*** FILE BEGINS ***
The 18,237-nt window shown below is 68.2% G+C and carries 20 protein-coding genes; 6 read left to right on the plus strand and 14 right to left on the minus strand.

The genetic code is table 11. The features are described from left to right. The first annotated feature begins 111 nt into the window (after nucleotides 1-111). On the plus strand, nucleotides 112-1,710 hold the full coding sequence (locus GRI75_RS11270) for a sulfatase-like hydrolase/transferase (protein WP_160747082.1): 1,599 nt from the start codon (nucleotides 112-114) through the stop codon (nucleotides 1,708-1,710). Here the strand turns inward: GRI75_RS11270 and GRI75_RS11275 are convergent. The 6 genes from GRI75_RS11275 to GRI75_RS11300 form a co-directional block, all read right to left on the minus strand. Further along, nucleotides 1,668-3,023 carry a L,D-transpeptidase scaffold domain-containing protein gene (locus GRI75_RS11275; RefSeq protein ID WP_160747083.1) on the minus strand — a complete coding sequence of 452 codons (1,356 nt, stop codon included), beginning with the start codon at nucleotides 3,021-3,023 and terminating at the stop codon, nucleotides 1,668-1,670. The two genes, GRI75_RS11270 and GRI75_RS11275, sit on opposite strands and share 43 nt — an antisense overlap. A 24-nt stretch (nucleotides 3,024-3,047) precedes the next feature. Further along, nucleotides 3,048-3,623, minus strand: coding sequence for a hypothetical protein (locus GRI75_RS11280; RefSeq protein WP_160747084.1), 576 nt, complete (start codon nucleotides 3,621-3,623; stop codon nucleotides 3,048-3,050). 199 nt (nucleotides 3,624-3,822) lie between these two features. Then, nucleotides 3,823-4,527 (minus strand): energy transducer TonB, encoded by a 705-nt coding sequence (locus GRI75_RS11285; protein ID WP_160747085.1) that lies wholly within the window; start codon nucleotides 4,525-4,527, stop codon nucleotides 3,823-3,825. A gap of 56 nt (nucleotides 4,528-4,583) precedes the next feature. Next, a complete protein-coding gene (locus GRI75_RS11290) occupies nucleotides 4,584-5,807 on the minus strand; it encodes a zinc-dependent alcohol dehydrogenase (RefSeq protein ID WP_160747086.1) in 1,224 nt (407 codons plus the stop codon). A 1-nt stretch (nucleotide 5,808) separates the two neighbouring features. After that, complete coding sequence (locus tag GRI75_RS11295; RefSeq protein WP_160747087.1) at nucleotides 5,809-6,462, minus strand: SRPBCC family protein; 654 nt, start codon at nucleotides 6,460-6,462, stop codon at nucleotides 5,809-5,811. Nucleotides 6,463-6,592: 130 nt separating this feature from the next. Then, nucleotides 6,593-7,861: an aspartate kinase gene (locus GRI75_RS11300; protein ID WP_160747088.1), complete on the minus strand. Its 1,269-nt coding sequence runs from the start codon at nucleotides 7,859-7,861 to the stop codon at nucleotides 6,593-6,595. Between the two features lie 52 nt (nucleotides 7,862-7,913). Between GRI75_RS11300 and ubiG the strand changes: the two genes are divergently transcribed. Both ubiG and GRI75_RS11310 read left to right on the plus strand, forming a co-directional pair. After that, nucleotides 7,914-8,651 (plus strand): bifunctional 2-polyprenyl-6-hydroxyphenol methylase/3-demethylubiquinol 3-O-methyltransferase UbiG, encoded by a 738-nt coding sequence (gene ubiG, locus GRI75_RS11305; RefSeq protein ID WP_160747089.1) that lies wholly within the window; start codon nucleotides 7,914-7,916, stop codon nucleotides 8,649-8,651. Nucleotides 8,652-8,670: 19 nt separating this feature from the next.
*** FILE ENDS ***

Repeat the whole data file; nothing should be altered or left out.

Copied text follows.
The 18,237-nt window shown below is 68.2% G+C and carries 20 protein-coding genes; 6 read left to right on the plus strand and 14 right to left on the minus strand.

The genetic code is table 11. The features are described from left to right. The first annotated feature begins 111 nt into the window (after nucleotides 1-111). On the plus strand, nucleotides 112-1,710 hold the full coding sequence (locus GRI75_RS11270) for a sulfatase-like hydrolase/transferase (protein WP_160747082.1): 1,599 nt from the start codon (nucleotides 112-114) through the stop codon (nucleotides 1,708-1,710). Here the strand turns inward: GRI75_RS11270 and GRI75_RS11275 are convergent. The 6 genes from GRI75_RS11275 to GRI75_RS11300 form a co-directional block, all read right to left on the minus strand. Further along, nucleotides 1,668-3,023 carry a L,D-transpeptidase scaffold domain-containing protein gene (locus GRI75_RS11275; RefSeq protein ID WP_160747083.1) on the minus strand — a complete coding sequence of 452 codons (1,356 nt, stop codon included), beginning with the start codon at nucleotides 3,021-3,023 and terminating at the stop codon, nucleotides 1,668-1,670. The two genes, GRI75_RS11270 and GRI75_RS11275, sit on opposite strands and share 43 nt — an antisense overlap. A 24-nt stretch (nucleotides 3,024-3,047) precedes the next feature. Further along, nucleotides 3,048-3,623, minus strand: coding sequence for a hypothetical protein (locus GRI75_RS11280; RefSeq protein WP_160747084.1), 576 nt, complete (start codon nucleotides 3,621-3,623; stop codon nucleotides 3,048-3,050). 199 nt (nucleotides 3,624-3,822) lie between these two features. Then, nucleotides 3,823-4,527 (minus strand): energy transducer TonB, encoded by a 705-nt coding sequence (locus GRI75_RS11285; protein ID WP_160747085.1) that lies wholly within the window; start codon nucleotides 4,525-4,527, stop codon nucleotides 3,823-3,825. A gap of 56 nt (nucleotides 4,528-4,583) precedes the next feature. Next, a complete protein-coding gene (locus GRI75_RS11290) occupies nucleotides 4,584-5,807 on the minus strand; it encodes a zinc-dependent alcohol dehydrogenase (RefSeq protein ID WP_160747086.1) in 1,224 nt (407 codons plus the stop codon). A 1-nt stretch (nucleotide 5,808) separates the two neighbouring features. After that, complete coding sequence (locus tag GRI75_RS11295; RefSeq protein WP_160747087.1) at nucleotides 5,809-6,462, minus strand: SRPBCC family protein; 654 nt, start codon at nucleotides 6,460-6,462, stop codon at nucleotides 5,809-5,811. Nucleotides 6,463-6,592: 130 nt separating this feature from the next. Then, nucleotides 6,593-7,861: an aspartate kinase gene (locus GRI75_RS11300; protein ID WP_160747088.1), complete on the minus strand. Its 1,269-nt coding sequence runs from the start codon at nucleotides 7,859-7,861 to the stop codon at nucleotides 6,593-6,595. Between the two features lie 52 nt (nucleotides 7,862-7,913). Between GRI75_RS11300 and ubiG the strand changes: the two genes are divergently transcribed. Both ubiG and GRI75_RS11310 read left to right on the plus strand, forming a co-directional pair. After that, nucleotides 7,914-8,651 (plus strand): bifunctional 2-polyprenyl-6-hydroxyphenol methylase/3-demethylubiquinol 3-O-methyltransferase UbiG, encoded by a 738-nt coding sequence (gene ubiG, locus GRI75_RS11305; RefSeq protein ID WP_160747089.1) that lies wholly within the window; start codon nucleotides 7,914-7,916, stop codon nucleotides 8,649-8,651. Nucleotides 8,652-8,670: 19 nt separating this feature from the next.